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Thread: Fmq

  1. #1
    Super Member Sweeterthanwine's Avatar
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    Fmq

    How many of you out there do FMQ with just a regular sewing machine or is this even possible? I want to try it, but all I have is a Singer sewing machine. I can't afford one of the fancy ones like Bernina, etc. Any tips you can share with me. I think I might want to try FMQ on the next small quilt I make.

  2. #2
    Super Member azwendyg's Avatar
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    It is absolutely possible to FMQ on an "regular" sewing machine. All you need is a machine that does a straight stitch, a way to either drop or cover the feed dogs, and a FMQ foot (a.k.a. a darning foot on most machines), and a foot control. The machine I do my quilting with doesn't have any fancy stitches.

    I'd recommend you do a lot of practicing be for diving into trying to FMQ on an actual quilt though. There is a lot of information on this site about how to get started. You'll also find some great resources on youtube and my favorite is Leah Day's site at http://freemotionquilting.blogspot.com/
    Wendy

  3. #3
    Super Member Buckeye Rose's Avatar
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    I have a Janome 6600 and she does a great job at fmq (I am the one who struggles with squiggly and jerky lines). The challenge comes when you have a large quilt and not a big throat area. But it can be done. I definitely wouldn't start out fmq on a quilt. I would make quite a few practice sandwiches of similar fabrics and batting as one of your normal quilts. It takes lots of practice before you will feel confident enough to fmq a quilt. Even STID can be tricky....LOL. Have fun with it and try not to get frustrated as it is entirely different than drawing.

  4. #4
    Super Member Becky Crafts's Avatar
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    I have a Brother HS-2000 sewing machine & I've been quilting my own quilts. I've been trying different designs on various quilts and just having fun with it. It definitely can be done on small home sewing machine!! Practice, practice, practice and most of all....have fun with it!!
    Live Simply, Love Generously, Care Deeply,Speak Kindly, Leave the rest to GOD

  5. #5
    Super Member ckcowl's Avatar
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    many, big=name famous quilters quilt their quilts on their domestic sewing machine- as long as you have a good straight stitch, a darning(hopping) foot & can lower your feed-dogs you can do it-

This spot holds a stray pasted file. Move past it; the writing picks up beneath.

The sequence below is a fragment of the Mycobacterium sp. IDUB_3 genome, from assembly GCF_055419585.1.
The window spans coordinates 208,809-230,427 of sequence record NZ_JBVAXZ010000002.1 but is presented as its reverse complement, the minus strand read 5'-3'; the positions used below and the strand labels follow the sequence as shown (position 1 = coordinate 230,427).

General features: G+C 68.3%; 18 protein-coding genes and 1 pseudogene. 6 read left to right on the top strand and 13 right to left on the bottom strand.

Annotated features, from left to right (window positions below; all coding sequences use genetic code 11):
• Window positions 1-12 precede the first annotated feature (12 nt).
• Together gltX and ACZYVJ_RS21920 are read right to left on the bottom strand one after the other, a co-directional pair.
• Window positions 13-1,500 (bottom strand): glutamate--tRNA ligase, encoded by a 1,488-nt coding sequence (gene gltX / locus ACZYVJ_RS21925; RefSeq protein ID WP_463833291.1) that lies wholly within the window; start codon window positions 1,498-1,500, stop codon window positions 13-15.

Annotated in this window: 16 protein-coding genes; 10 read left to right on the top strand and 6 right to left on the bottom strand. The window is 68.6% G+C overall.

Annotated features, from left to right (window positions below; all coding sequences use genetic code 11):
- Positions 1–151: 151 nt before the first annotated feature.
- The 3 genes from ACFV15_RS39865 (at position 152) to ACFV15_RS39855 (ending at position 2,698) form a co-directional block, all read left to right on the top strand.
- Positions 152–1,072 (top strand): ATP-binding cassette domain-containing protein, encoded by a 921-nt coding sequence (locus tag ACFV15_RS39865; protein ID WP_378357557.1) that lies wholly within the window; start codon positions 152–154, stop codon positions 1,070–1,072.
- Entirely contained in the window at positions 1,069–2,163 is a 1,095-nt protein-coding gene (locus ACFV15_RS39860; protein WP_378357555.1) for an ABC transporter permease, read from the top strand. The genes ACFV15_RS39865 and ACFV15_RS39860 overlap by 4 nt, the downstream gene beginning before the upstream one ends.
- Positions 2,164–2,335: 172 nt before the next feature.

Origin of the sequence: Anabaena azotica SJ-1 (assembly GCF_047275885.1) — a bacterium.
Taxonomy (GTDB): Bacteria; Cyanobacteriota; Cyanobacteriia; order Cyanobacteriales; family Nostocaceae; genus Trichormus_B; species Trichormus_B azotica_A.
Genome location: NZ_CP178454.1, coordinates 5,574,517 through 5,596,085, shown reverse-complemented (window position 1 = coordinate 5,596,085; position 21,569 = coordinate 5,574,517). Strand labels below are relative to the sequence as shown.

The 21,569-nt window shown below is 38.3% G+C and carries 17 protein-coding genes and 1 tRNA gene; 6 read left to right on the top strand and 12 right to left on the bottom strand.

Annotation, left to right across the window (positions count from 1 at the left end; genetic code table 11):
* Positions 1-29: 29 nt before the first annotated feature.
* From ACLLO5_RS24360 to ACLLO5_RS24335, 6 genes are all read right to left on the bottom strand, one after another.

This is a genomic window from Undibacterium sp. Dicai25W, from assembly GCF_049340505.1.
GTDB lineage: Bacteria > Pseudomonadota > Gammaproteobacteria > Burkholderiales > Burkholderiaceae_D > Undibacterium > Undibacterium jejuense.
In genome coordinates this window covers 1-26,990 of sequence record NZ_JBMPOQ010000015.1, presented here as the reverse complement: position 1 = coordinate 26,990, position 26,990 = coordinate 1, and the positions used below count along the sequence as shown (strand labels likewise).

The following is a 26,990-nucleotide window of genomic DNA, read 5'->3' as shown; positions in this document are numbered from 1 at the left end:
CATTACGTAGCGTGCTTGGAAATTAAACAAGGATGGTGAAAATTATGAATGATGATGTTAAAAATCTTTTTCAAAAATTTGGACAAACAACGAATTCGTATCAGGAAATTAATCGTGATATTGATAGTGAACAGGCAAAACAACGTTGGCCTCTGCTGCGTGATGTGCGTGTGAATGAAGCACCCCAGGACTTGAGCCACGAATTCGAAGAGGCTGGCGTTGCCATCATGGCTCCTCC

it takes practice.
    start with small quilt sandwiches (like 12-15" squares -top, batting, backing) and as you get the hang of it work your way up to larger & larger- you will be quilting quilts in no time- there are tons of videos, tutorials for free motion quilting- check them out= and practice, practice, practice.
    hiding away in my stash where i'm warm, safe and happy

  6. #6
    Super Member woody's Avatar
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    I start quilting with my cheapie Brother machine, it did it just fine. Make a practice quilt sandwich and give it a go
    The biggest risk is the one not taken

  7. #7
    Junior Member YC Quilter's Avatar
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    Harriet Hargrave has a great book on FMQ on your home machine: "Heirloom Machine Quilting". She also stresses that PRACTICE is very important. I personally hate to practice and often pay with high level of frustration!

  8. #8
    Senior Member Mom3's Avatar
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    I guess I was dumb when I started FMQ'ing with my older Singer - didn't know any better so I just went ahead and did it. I still do it. You really don't need a fancy machine to do any quilting unless you want "fancy stitches". I'll stick with my older Singer's. Right now my favorite vintage Singer for FMQ is my model 237.

    Of course I would love a machine with deeper throat space. I'm drooling over a HQ Sweet Sixteen which is a 16" throat compared to the little throat space on my 237 - but - until I can come up with at least $5,000 for the HQ then my 237 works just fine.

    I've also got 14 other vintage Singer's to choose from if/when I tire of my 237......

    Shari

  9. #9
    Super Member Stitchnripper's Avatar
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    Very doable. That's how I FMQ. But discovered on my cheapy Brother works better without covering feed dogs. Check out Leah Day's website.

  10. #10
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    I FMQ on my sewing machine, but it took lots of practice before I would even attempt a quilt. I used the cheapest muslin I could find, sandwiched it and practiced over and over. Even now, if I have'nt done it for awhile, I will practice for a little while before starting a quilt. I will not do a large quilt, I only do baby quilts, tablerunners, lap quilts etc. I just don't want the hassle of handling a large quilt.

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